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The Group

Group 1 Members: David, Jordan, Ning Wang, and Angela

Initial Project Statement

In this project, we plan to explore the differences and similarities between Macs and PCs. We will look back on the history of both the PC and Mac and what they have become today, along with the possible direction they may take in the future. Along with this, we will take a look at the interface progression of the two operating systems. As well, we will present information on the types of advertisements that exist for a PC and a Mac. Furthermore, the security system and the preloaded programs used for accessing the internet, i.e. Internet Explorer v.s. Safari, will be looked at. Distinguishing between both of these operating systems will allow for people to recognize that each system has its benefits and weaknesses as compared to the other. With this project, our group hopes to provide useful information that will enable people to make a good decision when choosing a computer.

Apple-1-.jpg V.S.         windows_logo.gif


PC stands for personal computer. Strictly speaking, Macs should be considered a PC. But nowadays there are is a popular series of advertisements called "get a Mac" that tries to seperate itself from PCs, so many people tend to separate Mac from PC. In general, the computers made by Apple are called Macs and computer's sold with the Windows operating system are called PCs.

Microsoft Windows: The Founding

In the fall of 1973, Gates left for Harvard University. He enrolled as a prelaw student, but spent most of his time in the campus computer center, programming away. He stayed in touch with Paul Allen and they continued to talk about future projects and the possibility of one day having their very own business. Allen even moved to Boston to be closer to Gates, so they could continue working on projects. Allen continually urged Gates to quit school and work with him full-time, and Gates was unsure of what he wanted to do. This was soon to change.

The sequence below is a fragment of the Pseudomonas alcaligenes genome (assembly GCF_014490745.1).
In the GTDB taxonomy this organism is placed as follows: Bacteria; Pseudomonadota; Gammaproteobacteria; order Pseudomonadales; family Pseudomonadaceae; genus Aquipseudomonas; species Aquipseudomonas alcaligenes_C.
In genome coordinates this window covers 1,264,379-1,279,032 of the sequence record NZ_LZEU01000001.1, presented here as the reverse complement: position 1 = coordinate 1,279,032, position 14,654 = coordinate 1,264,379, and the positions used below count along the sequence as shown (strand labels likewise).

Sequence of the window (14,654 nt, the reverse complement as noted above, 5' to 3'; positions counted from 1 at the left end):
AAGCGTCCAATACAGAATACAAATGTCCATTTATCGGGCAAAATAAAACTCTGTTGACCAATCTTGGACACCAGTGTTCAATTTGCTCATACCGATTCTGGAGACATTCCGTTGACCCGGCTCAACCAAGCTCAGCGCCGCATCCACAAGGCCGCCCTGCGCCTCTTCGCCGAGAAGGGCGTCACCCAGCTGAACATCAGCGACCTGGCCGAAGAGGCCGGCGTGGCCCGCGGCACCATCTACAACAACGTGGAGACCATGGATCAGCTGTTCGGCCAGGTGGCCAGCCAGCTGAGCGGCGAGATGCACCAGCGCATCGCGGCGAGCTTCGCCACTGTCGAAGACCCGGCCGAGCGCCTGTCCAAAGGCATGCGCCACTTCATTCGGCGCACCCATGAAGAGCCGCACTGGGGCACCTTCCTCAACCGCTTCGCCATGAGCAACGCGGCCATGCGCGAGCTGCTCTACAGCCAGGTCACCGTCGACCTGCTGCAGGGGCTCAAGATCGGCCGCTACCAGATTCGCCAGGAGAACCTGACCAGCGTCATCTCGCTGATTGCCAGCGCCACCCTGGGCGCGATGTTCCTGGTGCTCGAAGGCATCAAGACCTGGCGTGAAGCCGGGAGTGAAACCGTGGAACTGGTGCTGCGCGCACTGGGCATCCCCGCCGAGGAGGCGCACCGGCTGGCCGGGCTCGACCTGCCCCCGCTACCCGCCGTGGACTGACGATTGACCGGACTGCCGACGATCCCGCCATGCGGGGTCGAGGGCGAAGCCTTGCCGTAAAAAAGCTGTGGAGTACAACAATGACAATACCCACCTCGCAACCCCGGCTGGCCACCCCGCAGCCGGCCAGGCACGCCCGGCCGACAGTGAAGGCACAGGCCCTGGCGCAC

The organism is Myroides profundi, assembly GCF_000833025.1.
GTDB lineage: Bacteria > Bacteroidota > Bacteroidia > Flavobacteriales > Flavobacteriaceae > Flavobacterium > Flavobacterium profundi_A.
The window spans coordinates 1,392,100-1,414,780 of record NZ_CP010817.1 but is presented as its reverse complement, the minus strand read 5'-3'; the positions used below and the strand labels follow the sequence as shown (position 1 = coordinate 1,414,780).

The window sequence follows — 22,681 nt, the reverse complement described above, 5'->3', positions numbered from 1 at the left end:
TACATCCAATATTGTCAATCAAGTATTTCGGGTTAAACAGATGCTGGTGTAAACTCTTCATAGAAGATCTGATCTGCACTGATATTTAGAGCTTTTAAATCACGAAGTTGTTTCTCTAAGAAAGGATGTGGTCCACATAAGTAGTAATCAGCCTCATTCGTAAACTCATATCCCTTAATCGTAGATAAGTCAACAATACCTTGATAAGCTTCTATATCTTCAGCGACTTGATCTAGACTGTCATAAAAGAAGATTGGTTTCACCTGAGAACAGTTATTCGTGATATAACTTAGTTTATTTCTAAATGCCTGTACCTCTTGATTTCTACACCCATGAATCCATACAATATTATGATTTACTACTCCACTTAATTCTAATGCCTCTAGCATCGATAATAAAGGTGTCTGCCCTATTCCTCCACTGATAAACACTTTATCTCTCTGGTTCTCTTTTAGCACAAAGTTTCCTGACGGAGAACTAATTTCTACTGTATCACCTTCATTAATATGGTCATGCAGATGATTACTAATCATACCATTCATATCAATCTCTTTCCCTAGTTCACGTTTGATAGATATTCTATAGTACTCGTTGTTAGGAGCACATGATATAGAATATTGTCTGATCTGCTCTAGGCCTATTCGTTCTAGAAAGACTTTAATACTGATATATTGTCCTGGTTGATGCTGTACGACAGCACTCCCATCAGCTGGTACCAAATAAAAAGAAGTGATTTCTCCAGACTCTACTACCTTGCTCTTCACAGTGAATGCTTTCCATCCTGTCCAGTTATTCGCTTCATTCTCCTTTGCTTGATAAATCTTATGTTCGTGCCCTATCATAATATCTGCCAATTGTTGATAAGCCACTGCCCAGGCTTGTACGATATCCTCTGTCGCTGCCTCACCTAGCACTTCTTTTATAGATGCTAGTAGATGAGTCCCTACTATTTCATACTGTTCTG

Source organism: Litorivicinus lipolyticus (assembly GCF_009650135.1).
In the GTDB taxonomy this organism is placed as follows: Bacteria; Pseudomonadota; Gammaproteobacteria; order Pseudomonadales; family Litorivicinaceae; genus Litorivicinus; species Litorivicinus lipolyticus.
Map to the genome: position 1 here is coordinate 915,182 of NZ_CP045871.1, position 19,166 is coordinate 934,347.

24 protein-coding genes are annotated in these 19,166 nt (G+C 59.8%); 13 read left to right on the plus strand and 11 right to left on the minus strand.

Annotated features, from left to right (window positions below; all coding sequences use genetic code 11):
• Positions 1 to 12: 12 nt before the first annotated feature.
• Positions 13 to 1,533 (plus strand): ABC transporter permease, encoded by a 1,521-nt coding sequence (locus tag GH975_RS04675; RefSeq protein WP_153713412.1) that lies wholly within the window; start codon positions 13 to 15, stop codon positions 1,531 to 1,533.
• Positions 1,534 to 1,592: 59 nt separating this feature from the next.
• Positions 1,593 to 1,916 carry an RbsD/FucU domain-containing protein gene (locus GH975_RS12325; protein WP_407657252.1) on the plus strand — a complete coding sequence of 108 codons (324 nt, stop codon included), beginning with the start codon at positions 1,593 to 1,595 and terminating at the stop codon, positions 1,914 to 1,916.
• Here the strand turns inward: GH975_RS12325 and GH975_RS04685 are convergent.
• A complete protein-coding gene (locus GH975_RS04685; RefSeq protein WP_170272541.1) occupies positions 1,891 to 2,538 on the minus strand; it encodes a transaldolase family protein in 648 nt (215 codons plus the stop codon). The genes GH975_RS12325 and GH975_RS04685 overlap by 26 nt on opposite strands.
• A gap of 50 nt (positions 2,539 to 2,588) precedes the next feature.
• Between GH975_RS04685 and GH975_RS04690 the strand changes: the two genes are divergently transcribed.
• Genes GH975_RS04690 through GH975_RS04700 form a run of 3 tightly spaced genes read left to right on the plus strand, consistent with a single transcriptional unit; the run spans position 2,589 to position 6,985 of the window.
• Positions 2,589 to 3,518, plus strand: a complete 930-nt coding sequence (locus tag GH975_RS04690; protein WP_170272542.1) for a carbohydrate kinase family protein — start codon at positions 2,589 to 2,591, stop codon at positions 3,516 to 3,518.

One year later, Paul Allen saw the first microcomputer on the cover of a magazine. He bought the magazine and went immediately to show it to Gates. They realized the time was right. The home PC business was about to explode and someone would need to provide software for the machines. By stretching the truth somewhat, Gates arranged for a meeting with the Altair manufacturers. He had called them to let them know he had a program written for them. After the appointment was made, Gates and Allen stayed up for nights, feverishly writing the program he had promised. It worked perfectly at the meeting, and everyone was impressed. They sold the program, and saw that this was something they could do for real. Within a year, Gates had dropped out of Harvard and Microsoft was formed.

The company went through some rough first years, but eventually were able to license MS-DOS to IBM. The IBM PC took the public by storm, and its success signaled the success of Microsoft. Microsoft continued writing software, for businesses as well as the consumer market. In 1986, the company went public, and Gates became a 31-year old billionaire. The next year, the first version of Windows was introduced, and by 1993 a million copies per month were being sold.

In 1995, Gates knew that the Internet was the next area of focus, and the course of Microsoft shifted dramatically. The popular Internet Explorer browser soon became the most used Internet Browser in the World. Today, Microsoft software is everywhere, and indeed, is almost synonymous with the terms "computer" and "Internet." [1]